An isolated shot of a beautiful asian college student carrying books

Keep a reading journal and a vocabulary notebook to advance your progress in English

Have you ever gotten stuck on words on part of a TOEFL section because you fail to understand those vocabulary words?

In the integrated sections of the speaking and writing sections, are you sometimes at a loss over difficult word choice?

If you do not understand some words, you most likely may be unable to successfully speak or write responses in the integrated tasks of these TOEFL sections.

The key to success is to understand the essential information in the source even if you may not comprehend a challenging word.

In the case of the integrated task, how would you filter through unknown words to answer the integrated task prompt?

The wise approach to learn how to tackle the various integrated tasks is first to understand the task, then accomplish the task as required by the prompt. Think about if you were able to read the information and take organized notes focusing on the information requested by the prompt. Let’s say you read the passage and took notes on the main idea and three key points. However, whether or not a word that appeared is difficult is not critical since you can imagine what that word may mean in context. Don’t let coming across a hard word in the passage cause you to lose focus on the main purpose and important points. Of course, the TOEFL will have words that you might not recognize. Those words are present to confuse you. The test also puts those advanced words in a text to stall you, so that you waste time. Yet, don’t let those words distract you from the overall goal of getting the main idea and answering your response more quickly and effectively.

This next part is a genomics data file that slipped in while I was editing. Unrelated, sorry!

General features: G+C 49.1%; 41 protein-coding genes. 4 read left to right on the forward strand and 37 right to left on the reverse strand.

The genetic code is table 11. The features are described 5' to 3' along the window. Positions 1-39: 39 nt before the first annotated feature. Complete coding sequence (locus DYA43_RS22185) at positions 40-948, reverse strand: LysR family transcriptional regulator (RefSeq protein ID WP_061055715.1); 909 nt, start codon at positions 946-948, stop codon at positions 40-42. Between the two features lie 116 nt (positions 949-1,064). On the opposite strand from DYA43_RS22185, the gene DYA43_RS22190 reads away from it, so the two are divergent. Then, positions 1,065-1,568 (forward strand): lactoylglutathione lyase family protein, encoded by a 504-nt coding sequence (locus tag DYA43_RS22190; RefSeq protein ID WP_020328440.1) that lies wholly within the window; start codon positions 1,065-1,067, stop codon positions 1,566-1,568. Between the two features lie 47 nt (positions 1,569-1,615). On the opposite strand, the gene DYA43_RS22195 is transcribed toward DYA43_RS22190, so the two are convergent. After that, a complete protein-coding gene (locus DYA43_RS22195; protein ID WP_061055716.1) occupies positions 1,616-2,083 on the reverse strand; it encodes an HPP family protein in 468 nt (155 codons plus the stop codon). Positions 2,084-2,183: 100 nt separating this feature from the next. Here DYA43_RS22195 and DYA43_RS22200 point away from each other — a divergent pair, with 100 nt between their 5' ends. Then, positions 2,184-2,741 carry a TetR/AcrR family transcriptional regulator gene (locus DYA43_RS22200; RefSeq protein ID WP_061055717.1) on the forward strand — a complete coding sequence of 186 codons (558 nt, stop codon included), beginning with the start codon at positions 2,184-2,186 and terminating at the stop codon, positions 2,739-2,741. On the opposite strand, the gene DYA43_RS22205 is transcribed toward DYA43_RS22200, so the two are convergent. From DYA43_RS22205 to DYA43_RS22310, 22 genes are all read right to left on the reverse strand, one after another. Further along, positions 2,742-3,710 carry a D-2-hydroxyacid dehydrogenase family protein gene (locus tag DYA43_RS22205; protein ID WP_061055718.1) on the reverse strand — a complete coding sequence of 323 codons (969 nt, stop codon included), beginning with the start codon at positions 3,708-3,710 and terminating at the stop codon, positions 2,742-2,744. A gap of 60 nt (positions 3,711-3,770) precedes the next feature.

Remember that if you can read, take notes, paraphrase, summarize, report, and synthesize the crucial information precisely, you will see a difference of a higher test score. Start by reading the prompt very carefully. Then, begin by identifying the organization of the passage. When you read, read with a particular purpose in mind: to answer the prompt. In the summary, you will analyze and describe the reading and lecture (citing the sources) in the integrated writing task number one. Be sure to identify and refer to accurate points as well as draw precise conclusions from the information provided in the source. Produce academic writing that summarizes the sources, leaving time to revise so that the end result leaves an impression of an advanced level of English proficiency. For timing your writing, refer to your written notes and practice writing from actual prompts under the same time constraints as on the exam day for simulation. What will be a valuable practice is to summary and paraphrase the content of short academic lectures such as TedX and readings online like on NatGeo.